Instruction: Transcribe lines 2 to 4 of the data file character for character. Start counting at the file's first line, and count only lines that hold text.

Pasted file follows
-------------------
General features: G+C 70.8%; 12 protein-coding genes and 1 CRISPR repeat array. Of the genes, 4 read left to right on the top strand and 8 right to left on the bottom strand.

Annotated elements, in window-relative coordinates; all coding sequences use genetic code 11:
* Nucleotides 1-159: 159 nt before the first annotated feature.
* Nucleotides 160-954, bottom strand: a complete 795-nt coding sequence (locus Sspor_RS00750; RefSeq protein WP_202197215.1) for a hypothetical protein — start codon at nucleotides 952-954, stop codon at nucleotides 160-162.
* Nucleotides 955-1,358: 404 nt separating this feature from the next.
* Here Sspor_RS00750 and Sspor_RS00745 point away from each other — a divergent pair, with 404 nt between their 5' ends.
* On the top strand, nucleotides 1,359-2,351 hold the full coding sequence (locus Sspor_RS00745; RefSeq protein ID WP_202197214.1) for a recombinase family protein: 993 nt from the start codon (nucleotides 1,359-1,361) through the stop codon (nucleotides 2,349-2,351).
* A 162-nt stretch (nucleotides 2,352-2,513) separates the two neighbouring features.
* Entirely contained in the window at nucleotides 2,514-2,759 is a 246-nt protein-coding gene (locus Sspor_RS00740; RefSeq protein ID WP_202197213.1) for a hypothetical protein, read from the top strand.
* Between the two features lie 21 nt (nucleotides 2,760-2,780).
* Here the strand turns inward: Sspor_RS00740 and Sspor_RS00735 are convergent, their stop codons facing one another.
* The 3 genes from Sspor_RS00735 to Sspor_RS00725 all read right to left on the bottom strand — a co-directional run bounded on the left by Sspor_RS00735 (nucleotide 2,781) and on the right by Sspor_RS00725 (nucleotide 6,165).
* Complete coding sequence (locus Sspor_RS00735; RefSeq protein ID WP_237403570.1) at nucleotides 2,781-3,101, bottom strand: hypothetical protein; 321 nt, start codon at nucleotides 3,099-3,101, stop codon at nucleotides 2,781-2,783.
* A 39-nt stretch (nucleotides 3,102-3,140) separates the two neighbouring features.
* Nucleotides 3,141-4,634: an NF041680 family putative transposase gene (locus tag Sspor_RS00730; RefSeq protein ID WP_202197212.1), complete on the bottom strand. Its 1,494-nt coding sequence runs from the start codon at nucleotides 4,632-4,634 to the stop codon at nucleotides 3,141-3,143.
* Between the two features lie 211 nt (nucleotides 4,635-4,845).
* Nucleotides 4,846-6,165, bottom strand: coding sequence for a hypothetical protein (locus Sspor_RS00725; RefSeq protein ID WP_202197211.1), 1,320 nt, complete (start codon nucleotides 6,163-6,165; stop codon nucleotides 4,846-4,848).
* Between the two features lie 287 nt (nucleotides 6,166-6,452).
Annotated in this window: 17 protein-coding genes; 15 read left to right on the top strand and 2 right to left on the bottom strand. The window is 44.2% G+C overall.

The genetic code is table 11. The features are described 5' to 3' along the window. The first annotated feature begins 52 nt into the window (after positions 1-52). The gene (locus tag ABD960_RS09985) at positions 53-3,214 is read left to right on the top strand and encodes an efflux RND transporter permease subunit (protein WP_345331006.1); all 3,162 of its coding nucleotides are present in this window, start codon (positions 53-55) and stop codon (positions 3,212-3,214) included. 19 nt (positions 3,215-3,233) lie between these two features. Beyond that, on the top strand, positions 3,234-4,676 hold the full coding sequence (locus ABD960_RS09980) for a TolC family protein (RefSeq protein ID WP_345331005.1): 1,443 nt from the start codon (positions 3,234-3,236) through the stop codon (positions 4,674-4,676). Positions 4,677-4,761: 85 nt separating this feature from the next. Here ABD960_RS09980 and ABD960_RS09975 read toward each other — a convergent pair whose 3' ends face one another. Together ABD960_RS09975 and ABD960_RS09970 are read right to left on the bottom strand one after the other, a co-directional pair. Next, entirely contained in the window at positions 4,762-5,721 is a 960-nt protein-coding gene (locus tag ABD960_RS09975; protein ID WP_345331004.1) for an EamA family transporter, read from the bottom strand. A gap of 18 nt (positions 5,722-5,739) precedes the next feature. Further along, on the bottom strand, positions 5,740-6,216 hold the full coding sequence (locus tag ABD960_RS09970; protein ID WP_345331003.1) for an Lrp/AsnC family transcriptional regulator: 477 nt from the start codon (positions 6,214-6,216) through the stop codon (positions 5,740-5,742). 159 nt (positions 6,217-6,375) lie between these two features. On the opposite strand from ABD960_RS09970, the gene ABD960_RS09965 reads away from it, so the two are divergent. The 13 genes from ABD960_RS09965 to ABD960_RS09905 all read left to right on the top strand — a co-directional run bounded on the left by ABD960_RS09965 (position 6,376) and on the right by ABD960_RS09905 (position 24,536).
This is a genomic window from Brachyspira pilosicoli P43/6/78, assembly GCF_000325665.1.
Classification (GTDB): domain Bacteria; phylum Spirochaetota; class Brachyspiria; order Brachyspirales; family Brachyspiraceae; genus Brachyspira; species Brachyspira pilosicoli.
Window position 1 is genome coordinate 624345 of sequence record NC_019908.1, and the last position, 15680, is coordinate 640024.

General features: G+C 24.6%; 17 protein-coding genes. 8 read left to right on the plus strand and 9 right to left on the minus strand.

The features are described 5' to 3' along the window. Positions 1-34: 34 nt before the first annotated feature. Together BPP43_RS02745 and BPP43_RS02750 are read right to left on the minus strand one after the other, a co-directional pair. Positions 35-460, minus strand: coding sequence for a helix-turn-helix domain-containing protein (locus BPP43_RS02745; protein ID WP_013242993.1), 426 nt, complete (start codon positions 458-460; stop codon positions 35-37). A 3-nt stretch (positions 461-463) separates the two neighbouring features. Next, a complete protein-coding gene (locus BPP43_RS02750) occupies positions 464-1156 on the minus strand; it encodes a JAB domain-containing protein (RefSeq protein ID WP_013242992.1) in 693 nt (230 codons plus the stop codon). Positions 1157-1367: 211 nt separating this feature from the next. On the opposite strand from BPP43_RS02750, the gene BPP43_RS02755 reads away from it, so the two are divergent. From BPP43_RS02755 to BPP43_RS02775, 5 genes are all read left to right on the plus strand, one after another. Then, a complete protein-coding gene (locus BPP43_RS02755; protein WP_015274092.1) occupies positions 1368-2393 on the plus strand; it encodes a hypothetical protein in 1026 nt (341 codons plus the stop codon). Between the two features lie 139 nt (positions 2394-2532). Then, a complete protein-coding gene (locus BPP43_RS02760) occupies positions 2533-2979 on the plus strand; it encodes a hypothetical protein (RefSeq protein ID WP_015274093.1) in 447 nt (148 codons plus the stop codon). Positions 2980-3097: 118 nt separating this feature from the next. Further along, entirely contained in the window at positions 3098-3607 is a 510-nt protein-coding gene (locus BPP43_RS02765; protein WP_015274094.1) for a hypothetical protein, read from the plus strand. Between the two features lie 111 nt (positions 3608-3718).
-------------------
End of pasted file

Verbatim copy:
Annotated elements, in window-relative coordinates; all coding sequences use genetic code 11:
* Nucleotides 1-159: 159 nt before the first annotated feature.
* Nucleotides 160-954, bottom strand: a complete 795-nt coding sequence (locus Sspor_RS00750; RefSeq protein WP_202197215.1) for a hypothetical protein — start codon at nucleotides 952-954, stop codon at nucleotides 160-162.